Terry Fitzgerald's "guest" -- don't ever call them patients -- is sitting in front of a computer screen somewhere near Houston with fluttering in the chest.

Fitzgerald doesn't know the person's sex. Nor age. He has no EKG to consult and, it hardly needs to be said, can't look the person in the eye. That's because the emergency medicine physician is sitting in front of a computer screen in a building in Calvert County.

Although these are not ideal conditions in which to provide "medical information" -- don't ever call it advice -- Fitzgerald would like to get clear on one thing.

Does the fluttering start suddenly and end suddenly, or does it sort of creep up on you? the doctor types into the computer.

Kind of creeps up, comes the answer from Houston. Like now it started again.

Back and forth go the questions and answers, in clipped, sparsely punctuated sentences reminiscent of telegraph communication. But by six minutes later, Fitzgerald has learned enough to say this:

We cannot know for sure, but this kind of picture sounds like the type that is not in itself dangerous. But it would be appropriate to have it checked out in the office.

In the brave new world of Internet communication, almost anything that can be reduced to words is possible. For the last few months, that has included free online visits to the doctor.

Fitzgerald is one of about a hundred medical professionals contracting with, a World Wide Web company headquartered in Owings Mills. Opened just under a year ago, the Web site now attracts about 3,000 people a day to its round-the-clock "Ask-the-Doc" feature (and many more to the other offerings on its site.) At the busiest hours, as many as 20 physicians, at two call centers, may be talking one-on-one to "guests," as these visitors are called.

Dozens of sites on the Web let computer users anonymously pose questions to physicians and get answers, usually posted publicly, within a few days. At a handful, a consumer can transmit medical history, laboratory data and specific questions to a specialist, who analyzes the information and renders a "second opinion" (often including treatment options), for a fee.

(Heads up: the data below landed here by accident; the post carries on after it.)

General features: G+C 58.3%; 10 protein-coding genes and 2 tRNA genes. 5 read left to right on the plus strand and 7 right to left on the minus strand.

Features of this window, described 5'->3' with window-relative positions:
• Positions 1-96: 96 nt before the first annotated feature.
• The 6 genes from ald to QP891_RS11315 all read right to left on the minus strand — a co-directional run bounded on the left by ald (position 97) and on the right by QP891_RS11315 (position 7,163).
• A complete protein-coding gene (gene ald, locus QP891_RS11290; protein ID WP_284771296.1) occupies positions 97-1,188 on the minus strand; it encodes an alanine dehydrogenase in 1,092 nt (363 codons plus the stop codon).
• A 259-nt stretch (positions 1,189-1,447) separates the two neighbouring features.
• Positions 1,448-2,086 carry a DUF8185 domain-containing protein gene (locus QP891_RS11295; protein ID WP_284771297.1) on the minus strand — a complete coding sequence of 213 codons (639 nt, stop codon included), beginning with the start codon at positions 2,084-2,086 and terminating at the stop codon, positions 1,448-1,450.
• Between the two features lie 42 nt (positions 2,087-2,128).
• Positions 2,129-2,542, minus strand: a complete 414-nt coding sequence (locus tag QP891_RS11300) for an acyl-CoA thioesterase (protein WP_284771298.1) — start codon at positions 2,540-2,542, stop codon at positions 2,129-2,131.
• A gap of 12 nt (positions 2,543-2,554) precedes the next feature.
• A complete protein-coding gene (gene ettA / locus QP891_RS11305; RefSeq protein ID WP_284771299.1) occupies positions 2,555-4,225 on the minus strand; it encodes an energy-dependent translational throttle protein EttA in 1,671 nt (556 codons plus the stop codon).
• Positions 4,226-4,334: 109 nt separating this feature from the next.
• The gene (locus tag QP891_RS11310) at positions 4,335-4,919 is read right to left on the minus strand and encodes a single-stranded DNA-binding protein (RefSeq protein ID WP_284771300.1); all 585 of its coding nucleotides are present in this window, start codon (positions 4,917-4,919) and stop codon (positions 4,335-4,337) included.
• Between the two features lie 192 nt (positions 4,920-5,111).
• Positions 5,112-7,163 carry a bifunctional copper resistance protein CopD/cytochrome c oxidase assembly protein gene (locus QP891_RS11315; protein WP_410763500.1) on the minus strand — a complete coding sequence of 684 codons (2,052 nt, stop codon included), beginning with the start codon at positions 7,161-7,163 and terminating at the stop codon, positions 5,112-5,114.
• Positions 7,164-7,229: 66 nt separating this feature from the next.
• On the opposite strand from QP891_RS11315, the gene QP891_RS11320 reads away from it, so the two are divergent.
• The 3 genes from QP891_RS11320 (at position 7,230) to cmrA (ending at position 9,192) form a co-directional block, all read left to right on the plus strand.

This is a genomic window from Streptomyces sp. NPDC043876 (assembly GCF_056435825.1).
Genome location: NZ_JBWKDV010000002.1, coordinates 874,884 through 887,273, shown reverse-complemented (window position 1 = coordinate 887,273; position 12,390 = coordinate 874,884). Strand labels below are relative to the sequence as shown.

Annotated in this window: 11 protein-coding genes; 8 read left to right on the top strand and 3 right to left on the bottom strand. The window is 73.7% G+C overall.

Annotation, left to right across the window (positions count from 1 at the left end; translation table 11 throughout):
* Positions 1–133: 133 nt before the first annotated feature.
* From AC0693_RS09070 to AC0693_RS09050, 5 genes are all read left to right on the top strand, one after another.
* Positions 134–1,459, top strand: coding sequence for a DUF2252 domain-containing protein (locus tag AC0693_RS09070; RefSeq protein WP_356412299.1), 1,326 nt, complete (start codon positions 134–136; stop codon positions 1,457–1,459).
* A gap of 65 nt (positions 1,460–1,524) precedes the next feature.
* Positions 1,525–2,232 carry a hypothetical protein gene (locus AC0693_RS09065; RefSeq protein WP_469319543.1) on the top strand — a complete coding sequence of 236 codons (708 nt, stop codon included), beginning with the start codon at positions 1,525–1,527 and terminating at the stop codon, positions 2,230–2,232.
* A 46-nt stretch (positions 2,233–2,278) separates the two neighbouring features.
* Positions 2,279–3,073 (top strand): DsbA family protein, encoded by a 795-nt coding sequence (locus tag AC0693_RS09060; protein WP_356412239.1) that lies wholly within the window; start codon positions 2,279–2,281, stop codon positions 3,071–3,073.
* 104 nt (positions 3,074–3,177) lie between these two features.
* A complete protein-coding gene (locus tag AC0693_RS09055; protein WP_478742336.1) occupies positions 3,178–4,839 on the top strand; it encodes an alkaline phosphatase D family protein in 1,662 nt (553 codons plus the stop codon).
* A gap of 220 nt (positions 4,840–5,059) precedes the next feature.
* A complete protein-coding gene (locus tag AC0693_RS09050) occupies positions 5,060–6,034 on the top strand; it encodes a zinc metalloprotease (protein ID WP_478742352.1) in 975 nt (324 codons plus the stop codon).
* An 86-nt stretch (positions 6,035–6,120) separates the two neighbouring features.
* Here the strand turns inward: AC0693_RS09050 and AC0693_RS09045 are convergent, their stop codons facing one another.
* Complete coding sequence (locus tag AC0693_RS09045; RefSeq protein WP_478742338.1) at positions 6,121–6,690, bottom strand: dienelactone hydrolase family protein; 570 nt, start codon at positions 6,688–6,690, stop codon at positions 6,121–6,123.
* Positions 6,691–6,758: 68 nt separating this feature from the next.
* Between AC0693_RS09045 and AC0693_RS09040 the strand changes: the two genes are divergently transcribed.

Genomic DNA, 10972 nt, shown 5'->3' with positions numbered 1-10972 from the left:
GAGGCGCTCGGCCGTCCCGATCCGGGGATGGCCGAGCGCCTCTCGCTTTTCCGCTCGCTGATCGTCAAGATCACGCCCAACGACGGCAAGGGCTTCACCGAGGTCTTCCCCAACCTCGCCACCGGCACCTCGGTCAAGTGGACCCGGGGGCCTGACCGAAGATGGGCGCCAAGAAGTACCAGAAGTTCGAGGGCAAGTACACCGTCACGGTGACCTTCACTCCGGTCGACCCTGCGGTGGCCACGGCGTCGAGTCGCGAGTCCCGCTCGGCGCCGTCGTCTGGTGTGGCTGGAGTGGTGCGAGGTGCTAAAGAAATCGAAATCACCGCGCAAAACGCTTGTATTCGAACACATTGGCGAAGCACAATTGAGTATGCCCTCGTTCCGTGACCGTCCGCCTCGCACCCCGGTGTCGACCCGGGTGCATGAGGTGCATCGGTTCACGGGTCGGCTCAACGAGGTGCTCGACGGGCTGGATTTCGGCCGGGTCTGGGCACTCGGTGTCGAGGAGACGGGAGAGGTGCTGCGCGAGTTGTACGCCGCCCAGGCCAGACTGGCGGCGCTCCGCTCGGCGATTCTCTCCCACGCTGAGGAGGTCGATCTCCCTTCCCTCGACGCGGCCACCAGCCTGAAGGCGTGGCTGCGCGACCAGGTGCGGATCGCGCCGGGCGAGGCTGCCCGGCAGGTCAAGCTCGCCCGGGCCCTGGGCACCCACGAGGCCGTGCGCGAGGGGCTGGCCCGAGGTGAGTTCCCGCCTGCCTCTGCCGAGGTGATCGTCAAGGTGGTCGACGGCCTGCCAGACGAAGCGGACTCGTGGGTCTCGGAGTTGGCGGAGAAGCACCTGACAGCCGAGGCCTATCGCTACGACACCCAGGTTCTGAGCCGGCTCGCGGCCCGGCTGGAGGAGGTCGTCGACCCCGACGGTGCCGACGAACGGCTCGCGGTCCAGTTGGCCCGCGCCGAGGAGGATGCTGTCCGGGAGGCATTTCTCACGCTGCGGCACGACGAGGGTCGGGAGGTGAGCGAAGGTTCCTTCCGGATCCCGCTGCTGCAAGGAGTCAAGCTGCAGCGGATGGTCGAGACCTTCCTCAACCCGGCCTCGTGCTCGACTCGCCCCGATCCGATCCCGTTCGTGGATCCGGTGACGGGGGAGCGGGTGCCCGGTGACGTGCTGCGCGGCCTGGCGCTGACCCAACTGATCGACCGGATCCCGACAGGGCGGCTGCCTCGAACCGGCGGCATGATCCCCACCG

The Maryland company, however, may be the only one to simulate the back-and-forth that occurs in the consultation room, online and in real time.

In one sense, the service is a marketing gimmick, a hook to attract visitors in the fierce competition for attention among the estimated 10,000 Web sites dealing with health and medicine. According to executives at, more than 80 percent of first-time visitors use the free service, but by the second visit, fewer than half do. The company gets its revenue from hospital systems that pay to have their services displayed exclusively when a visitor registers and provides a zip code. There are now 94 "sponsors" of the site.

In another sense, however, "Ask-the-Doc" represents a new and largely unexplored form of communication between physicians and the people who seek their expertise. emphatically says its service is not an online medical practice. This is stated several times on the site, and a standing message saying "we do NOT provide medical diagnosis or treatment advice" comes up before each "Ask-the-Doc" talk begins. The people answering the questions -- board-certified or board-eligible physicians -- reiterate it during their online conversations.

Such disclaimers are virtually universal on Web sites linking "health care providers" and "health care consumers." Even, when it outlines the kind of report a customer will get from the specialist for $195, announces, "This service is provided for educational purposes only and is not intended to substitute for informed medical advice."

The definition of what constitutes the practice of medicine is largely based on what courts have ruled it is, rather than in legal definitions enacted by governments. It involves the intent and expectation of both the parties, the advice-giver and the advice-taker. It usually involves rendering a diagnosis and prescribing a treatment. Almost always, there is a record of the encounter. Most of the time there is also the expectation of "follow-up." steers clear of all those features of the "doctor-patient relationship." It sees itself as a new answer to the explosive growth of people's quest for health information. Also, an updated version of long-established communication through other media.